How technology is changing advertising

A shopping mall in San Mateo, California, the United States, May 19, 2021.
Wu Xiaoling/Xinhua/Getty Images

Technology has upended the advertising business.

Changes in ad tracking and evolving consumer habits are ending longstanding ways of ad targeting.
Here’s a breakdown of Insider’s coverage of how these changes are impacting ad buyers and sellers.
See more stories on Insider’s business page.
The advertising industry is going through big changes as technology changes upend consumer habits and where and how marketers reach them.
Apple and Google’s phasing out third-party cookies threatens to upend longstanding ad targeting practices. The acceleration of streaming TV has fueled the chase for TV ad dollars.
The shift to online shopping has attracted new players for digital advertising.
Insider has been tracking these trends at some of the biggest advertising buyers and sellers, including WPP, Omnicom, Google, and Amazon, and rounded up our coverage.
The crackdown on ad tracking is changing advertisingTargeting changes are forcing advertisers to come up with new ways to reach consumers. Google and Apple have sent shockwaves through the ad industry when they announced changes that would put an end to longstanding ad targeting practices in the face of pro-privacy regulation.
Those moves have led marketers, their agencies, and adtech companies like LiveRamp and The Trade Desk scrambling to find workarounds.
Read more:
Google’s move away from targeted advertising threatens to upend marketers’ scramble to save digital ads Apple’s recent privacy changes are already wreaking havoc on Facebook advertisers, and ad buyers are scrambling to manage the disruptionsAd giant Dentsu is going through a massive culling of its agencies – here’s what we know about the winners and losers The ad industry is looking for a way to save targeted ads, but publishers worry it’ll cheapen their reader relationships and cost them revenue Marketing meets tech

Employees work at the chocolate maker Mars Chocolate France plant in Haguenau.
Vincent Kessler/Reuters

CMOs are finding new ways to target consumers, building homegrown tools, using targeted ads, or ​​snapping up ad tech and martech companies.
Brands like Anheuser-Busch, Mars, P&G and L’Oréal have ramped up efforts to gather data on consumers as platforms clamp down on ad targeting and e-commerce accelerates.
Read more:
Anheuser-Busch InBev has amassed data on 2.5 billion consumers and is using it to get around new ad targeting challenges, growing sales as much as 80% Candy maker Mars built a tool that tracks people’s emotional reactions to ads, and says it’s lifting sales by as much as 18%Big brands like Nike and Neiman Marcus are snapping up tech companies to learn more about their customers as old ways of ad targeting go away21 advertising execs who are finding new ways to target people in a privacy-centric worldOnline fashion marketplace Farfetch is doubling down on ‘addressable’ TV ads as competition intensifies with Amazon for luxury shoppersAdtech is hot againEven as advertisers slashed their spending in the economic downturn, the rise of streaming TV and online shopping has benefitted adtech companies that help connect ad buyers and sellers and solve advertising and marketing problems.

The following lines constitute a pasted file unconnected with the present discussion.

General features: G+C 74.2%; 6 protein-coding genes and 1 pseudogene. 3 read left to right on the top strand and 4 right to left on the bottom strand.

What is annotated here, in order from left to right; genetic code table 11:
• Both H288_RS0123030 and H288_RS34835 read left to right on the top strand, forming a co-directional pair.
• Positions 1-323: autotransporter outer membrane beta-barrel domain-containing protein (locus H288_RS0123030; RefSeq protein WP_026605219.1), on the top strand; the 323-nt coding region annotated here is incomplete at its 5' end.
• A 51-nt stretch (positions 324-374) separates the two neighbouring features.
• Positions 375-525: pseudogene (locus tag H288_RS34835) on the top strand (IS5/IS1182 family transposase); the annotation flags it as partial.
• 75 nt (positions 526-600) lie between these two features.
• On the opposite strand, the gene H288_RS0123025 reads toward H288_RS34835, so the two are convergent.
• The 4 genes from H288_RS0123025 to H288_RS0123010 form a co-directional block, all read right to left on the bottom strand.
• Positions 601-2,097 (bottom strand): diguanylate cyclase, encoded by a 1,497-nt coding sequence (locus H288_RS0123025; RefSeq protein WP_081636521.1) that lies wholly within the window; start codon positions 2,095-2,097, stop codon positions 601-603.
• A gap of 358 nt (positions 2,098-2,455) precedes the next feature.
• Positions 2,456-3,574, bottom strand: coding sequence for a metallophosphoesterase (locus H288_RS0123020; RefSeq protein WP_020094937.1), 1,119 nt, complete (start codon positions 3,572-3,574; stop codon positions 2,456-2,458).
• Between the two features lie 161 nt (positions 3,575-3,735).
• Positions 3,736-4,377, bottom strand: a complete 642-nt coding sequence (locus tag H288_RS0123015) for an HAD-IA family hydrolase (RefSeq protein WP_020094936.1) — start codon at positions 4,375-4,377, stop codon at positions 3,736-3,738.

Investors are pouring money into firms like like TVision DoubleVerify that are solving problems in digital advertising. Other firms are going public as Wall Street fell back in love with adtech due to broad macroeconomic changes.
Read more:
The Trade Desk is taking on Google for digital ad dollars, and the battle is about to get more complicated 9 adtech companies that advertisers are flocking to for new ways to zap ads at people and measure whether they work The 18 hottest adtech companies of 2020
8 of the most promising tech startups in public relations, according to investors20 experts who are working on big solutions for advertisers as ad targeting as we know it goes away 27 software firms that companies like Amazon and Unilever use to supercharge their public relations effortsNew players are disrupting the ad industry

Instacart is adding 30-minute delivery.

The established holding companies are scrambling to adapt to the digital shift, while new kinds of specialty ad companies threaten to take their place.
And a new set of companies including delivery services, retailers, and platforms like Instacart, Walmart, and TikTok are gunning for a piece of the ad business.
Investors, startups, and vendors are also trying to cash in on the opportunity.
Read more:
12 advertising upstarts that are challenging ad giants like WPP and Omnicom13 power players at S4 Capital helping Sir Martin Sorrell build a digital challenger to ad giant WPPAd agencies that are top acquisition targets as private equity money pours inAlan Moss is spearheading Amazon’s push to steal ad dollars from Facebook and Google. Insiders lay out his playbook for getting a slice of the $70 billion TV ad market.43 big hires that show how companies like Instacart and Home Depot are in an intense war for advertising dollarsShopify is planning a big push into advertising with a new targeting tool Experts name 12 companies that are likely acquisition targets as online shopping takes off18 firms that are helping solve marketers’ giant problems selling and advertising on AmazonExperts lay out how Instacart, Walmart, and other retail ad sellers can take on Amazon in digital advertising Read the original article on Business Insider


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